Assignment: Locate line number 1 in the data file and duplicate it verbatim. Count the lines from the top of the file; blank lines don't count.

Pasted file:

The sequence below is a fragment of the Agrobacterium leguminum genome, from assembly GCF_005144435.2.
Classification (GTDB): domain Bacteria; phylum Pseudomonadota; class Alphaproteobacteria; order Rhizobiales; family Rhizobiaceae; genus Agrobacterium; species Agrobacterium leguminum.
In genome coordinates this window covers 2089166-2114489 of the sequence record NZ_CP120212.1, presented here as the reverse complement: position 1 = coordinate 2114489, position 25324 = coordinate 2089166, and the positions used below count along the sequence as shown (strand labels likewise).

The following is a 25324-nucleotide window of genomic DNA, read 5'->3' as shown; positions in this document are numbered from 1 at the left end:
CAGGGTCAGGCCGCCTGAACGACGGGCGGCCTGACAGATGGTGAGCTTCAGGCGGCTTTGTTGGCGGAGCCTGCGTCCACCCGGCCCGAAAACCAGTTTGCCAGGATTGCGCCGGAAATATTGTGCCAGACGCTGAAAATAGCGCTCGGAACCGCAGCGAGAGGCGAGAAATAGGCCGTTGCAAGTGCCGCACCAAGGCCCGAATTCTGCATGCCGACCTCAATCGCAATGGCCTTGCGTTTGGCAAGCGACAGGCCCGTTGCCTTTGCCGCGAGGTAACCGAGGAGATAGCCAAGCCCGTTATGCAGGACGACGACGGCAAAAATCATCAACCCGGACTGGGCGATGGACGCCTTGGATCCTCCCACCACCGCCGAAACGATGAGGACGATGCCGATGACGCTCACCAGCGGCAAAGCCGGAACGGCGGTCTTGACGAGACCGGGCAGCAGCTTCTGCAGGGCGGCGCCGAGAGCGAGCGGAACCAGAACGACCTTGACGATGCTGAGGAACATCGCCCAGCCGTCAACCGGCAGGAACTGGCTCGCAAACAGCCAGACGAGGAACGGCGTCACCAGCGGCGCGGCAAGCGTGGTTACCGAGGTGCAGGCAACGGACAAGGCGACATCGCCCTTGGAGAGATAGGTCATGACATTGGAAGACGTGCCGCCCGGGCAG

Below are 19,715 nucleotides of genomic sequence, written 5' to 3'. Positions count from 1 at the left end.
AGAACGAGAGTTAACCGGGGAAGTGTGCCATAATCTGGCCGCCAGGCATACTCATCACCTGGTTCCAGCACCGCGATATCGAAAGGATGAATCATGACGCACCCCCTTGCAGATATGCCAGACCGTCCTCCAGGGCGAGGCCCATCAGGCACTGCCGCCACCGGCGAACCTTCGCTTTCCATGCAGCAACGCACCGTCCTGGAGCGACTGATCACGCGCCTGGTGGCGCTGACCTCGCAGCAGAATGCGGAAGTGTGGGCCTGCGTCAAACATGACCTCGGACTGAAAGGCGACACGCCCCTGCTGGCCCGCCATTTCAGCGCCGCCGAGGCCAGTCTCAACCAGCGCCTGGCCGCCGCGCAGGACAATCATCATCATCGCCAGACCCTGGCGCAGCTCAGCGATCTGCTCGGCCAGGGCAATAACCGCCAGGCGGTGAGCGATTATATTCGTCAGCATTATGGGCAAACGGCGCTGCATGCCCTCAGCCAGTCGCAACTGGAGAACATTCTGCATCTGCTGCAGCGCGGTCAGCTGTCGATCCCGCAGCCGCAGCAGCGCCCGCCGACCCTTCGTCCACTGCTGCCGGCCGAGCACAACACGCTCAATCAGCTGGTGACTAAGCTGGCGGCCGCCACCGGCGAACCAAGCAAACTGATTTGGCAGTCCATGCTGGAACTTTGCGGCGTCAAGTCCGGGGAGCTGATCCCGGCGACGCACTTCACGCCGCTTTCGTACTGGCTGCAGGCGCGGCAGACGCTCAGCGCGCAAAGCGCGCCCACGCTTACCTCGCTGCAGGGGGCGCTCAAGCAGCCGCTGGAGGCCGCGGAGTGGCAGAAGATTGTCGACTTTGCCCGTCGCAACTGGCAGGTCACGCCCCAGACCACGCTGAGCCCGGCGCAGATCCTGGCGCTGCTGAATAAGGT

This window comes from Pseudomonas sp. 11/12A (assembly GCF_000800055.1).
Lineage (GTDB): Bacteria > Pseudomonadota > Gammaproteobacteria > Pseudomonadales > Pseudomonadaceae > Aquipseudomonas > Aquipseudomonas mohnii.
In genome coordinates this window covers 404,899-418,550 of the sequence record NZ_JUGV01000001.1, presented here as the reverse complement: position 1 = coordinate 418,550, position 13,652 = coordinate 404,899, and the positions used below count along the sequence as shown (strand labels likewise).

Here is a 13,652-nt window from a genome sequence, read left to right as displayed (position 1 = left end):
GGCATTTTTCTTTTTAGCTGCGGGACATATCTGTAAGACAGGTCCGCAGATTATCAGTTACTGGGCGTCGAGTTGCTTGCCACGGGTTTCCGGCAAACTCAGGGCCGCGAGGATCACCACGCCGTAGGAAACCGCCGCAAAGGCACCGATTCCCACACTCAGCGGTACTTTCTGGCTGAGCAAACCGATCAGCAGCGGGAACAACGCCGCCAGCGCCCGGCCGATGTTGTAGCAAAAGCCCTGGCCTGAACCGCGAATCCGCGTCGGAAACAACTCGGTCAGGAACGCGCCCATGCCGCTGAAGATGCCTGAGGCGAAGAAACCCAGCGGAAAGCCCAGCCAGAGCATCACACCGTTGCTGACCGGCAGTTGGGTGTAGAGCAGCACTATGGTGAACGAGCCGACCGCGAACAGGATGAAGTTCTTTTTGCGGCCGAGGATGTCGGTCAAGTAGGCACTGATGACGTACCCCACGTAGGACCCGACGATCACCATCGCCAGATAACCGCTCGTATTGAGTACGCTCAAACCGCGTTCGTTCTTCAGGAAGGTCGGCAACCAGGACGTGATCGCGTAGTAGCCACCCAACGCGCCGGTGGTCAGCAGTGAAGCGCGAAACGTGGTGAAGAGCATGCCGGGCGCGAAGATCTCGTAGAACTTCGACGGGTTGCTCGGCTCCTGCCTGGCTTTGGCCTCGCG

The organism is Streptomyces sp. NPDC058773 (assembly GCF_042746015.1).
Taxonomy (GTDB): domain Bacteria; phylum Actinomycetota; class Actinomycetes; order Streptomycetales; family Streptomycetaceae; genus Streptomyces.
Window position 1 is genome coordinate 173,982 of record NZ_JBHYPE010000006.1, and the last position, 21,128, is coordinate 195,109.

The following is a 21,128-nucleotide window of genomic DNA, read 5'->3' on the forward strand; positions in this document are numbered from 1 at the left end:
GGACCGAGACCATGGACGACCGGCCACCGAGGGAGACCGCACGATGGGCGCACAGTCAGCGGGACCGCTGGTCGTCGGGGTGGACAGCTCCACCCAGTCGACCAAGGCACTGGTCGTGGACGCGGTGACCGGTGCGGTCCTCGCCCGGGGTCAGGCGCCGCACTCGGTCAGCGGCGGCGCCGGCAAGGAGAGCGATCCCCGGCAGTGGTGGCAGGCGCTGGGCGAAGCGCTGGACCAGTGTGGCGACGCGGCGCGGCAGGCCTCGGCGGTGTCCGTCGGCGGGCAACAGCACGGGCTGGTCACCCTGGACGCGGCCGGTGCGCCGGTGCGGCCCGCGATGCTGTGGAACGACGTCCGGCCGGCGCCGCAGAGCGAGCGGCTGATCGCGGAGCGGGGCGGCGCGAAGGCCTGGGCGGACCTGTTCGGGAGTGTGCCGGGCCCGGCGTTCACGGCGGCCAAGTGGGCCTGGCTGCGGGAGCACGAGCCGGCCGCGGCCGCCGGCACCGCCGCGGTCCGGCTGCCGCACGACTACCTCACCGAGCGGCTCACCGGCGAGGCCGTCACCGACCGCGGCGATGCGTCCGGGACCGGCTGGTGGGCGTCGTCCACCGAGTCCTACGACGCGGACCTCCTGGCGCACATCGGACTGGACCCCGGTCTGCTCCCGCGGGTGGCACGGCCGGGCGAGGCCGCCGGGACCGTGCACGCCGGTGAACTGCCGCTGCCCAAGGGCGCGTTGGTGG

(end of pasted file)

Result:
The sequence below is a fragment of the Agrobacterium leguminum genome, from assembly GCF_005144435.2.